The author examines the relation between analytical practice and time. He refers to three types of activity found in Freud’s work. First, his early ‘nearly feudal’ treatment of hysterics when its duration was contained within the limited period of the illness time. Then an ‘almost utopian’ practice based on a ‘friendly relationship’, when his conversation with Gustav Mahler during a walk they made together had therapeutic effects. The third ‘almost barbaric’ practice, drawn from Freud’s papers on technique, prescribes the use of a Grand Clock to regulate the analytical relationship using the model of the industrial machines. The analytical work thus becomes chronometrical and fixed, by acquiring complexity, the scientific apparatus seemed to necessitate a progressively longer period of time, while its aim became gradually less distinct, indefinite, even endless. Time, limited and defeated in the present of the session, seems to shift to an unreal victory in the future. Such a monotonous and institutional relationship in analysis ends up existing in and of itself and by its own rules, without concern for its own end. I – The care of the soul in the age of machines Time One, Nearly Feudal“The first of May I became the physician of a woman of around forty, whose suffering and personality interested me to the point of my dedicating much of my time to her and deciding to cure her”. The woman was of German origin, the owner of a considerable property in the Russian provinces of the Baltic, and the widow of a wealthy businessman.
Subsequently, the doctor went once, often even twice a day to the clinic where the lady was under care. Usually, she would have just had a hot, maybe bran, bath. The doctor would ask her how she had passed the night, give her a massage or two, sometimes faradism, and finally one or two sessions of hypnosis. During these sessions, the woman turned out to be quite communicative and talked freely about herself and her relatives… In the space of seven weeks, she had improved to the point of declaring that she had not felt so well since the death of her husband, whom she considered the cause of her ills. Thus, the doctor allowed her to “return home to the Baltic”.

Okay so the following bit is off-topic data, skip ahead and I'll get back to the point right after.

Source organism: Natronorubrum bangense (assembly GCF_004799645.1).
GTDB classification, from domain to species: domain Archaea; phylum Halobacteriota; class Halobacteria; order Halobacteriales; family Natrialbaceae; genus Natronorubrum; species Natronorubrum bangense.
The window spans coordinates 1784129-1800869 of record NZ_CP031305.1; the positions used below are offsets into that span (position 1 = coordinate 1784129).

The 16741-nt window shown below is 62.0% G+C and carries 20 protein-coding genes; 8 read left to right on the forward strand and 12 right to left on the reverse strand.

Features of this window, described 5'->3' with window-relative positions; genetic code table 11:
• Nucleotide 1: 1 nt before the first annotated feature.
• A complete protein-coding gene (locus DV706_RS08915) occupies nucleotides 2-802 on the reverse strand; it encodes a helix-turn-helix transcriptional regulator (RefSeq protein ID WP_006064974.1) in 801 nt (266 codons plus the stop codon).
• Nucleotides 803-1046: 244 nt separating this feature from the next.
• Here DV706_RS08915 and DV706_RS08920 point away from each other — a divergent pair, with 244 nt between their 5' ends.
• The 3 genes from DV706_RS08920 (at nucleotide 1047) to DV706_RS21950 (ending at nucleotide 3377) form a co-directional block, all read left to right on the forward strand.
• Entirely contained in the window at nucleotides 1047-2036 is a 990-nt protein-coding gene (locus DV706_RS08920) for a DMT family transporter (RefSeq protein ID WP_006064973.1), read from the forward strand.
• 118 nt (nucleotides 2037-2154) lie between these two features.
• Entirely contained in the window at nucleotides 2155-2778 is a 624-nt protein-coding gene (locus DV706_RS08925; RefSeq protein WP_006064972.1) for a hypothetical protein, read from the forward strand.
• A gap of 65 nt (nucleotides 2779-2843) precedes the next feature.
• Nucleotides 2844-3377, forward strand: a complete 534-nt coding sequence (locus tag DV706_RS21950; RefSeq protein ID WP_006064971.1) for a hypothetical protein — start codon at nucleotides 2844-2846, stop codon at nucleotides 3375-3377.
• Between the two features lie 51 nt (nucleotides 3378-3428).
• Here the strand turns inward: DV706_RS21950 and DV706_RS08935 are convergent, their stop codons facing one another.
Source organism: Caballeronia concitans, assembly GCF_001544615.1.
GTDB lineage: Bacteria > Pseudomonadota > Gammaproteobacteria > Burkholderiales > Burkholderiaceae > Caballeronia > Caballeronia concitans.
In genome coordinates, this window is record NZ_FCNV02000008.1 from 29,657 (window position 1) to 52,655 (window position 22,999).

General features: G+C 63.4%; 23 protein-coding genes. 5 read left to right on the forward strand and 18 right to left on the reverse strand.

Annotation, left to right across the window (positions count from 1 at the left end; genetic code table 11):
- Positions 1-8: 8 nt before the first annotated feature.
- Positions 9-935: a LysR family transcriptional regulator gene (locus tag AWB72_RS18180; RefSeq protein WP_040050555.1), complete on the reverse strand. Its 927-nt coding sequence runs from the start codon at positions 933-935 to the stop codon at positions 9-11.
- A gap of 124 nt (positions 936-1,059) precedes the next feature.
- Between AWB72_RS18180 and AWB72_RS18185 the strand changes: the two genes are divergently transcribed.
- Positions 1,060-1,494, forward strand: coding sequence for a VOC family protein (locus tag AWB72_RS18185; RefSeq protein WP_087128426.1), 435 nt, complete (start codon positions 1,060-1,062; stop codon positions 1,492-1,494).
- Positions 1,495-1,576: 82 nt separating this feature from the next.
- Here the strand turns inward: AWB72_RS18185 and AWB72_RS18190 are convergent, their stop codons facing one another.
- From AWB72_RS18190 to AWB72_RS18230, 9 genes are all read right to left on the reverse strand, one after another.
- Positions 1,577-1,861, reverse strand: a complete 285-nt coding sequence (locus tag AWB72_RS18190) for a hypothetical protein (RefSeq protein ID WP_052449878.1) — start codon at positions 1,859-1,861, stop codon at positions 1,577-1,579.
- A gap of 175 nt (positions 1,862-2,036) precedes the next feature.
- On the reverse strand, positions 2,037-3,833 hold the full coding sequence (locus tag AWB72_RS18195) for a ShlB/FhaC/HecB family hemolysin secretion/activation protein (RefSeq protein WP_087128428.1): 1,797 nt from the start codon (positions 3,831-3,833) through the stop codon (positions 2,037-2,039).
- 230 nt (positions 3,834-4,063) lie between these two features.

Time Two, Almost Utopian
M. phoned the professor from the Tyrol, asking for an appointment. Although the professor was usually reluctant to interrupt his holidays for any professional undertaking, he disliked refusing a man of the stature of M., and thus sent a telegram setting up an appointment. M. in turn responded by canceling. Shortly after, another request arrived, with the same results. In brief, the procedure was repeated three times. In the end, M. and the professor met in a hotel in Leiden and walked together for four hours through the city… Their conversation obviously had its effect, as M. recovered his virility and his marriage proceeded happily until his death, which unfortunately occurred just one year later.
Time Three, Almost Barbaric
The technical rules which I am about to propose were derived from my long, personal experience, after unfavorable results forced me to abandon other methods I had adopted (…). I would hope that the observance of these rules might save physicians involved in analyses much useless effort, putting them on the guard for possible misinterpretation. I should however make it explicit that this technique proved to be the only one suited to my singularity, and that I would never exclude the possibility that a medical personality of an entirely different nature might be led to prefer a different approach to the patient and the task at hand.
As to time, I follow the principle of payment for a fixed hour exclusively. A given hour is assigned to each patient, and that hour is his and he is responsible for it even if he does not make use of it. This practice, which for the music or language instructor is considered normal in our society, when it involves a physician sometimes appears harsh or unworthy of his role… I work with patients every day, except Sunday and holidays. Therefore, as a rule, I work six days a week.
The reader will possibly have recognized, in this opening collage, three types of activity of Freud. The first corresponds to the work described and theorized in Studies on Hysteria (1895), which later paved the way to strictly psychoanalytical work(2). The second is drawn from Freud’s description, quoted by Jones, of the meeting between Freud and the musician Gustav Mahler(3). The situation is not exceptional; similar descriptions can be found in both the case of “patients” (like the encounter with the mountain girl called Katharina, in Studies on Hysteria(4)) and of aspiring analysts (as Ferenczi, much later, when the analytical procedure had already become codified(5)). The third corresponds to the technical prescriptions as regards treatment of 1912-1913(6). On this point, there is considerable ambiguity: the guidelines are presented as adapted to the very person proposing them, and can be varied by another person. However, Freud’s followers adopted his prescribed guidelines far more than they did his “liberal” attitude. The application of these technical guidelines conferred an absolute dominance to the strict psychoanalytical setting, but at the same time it devalued other procedures presented by Freud.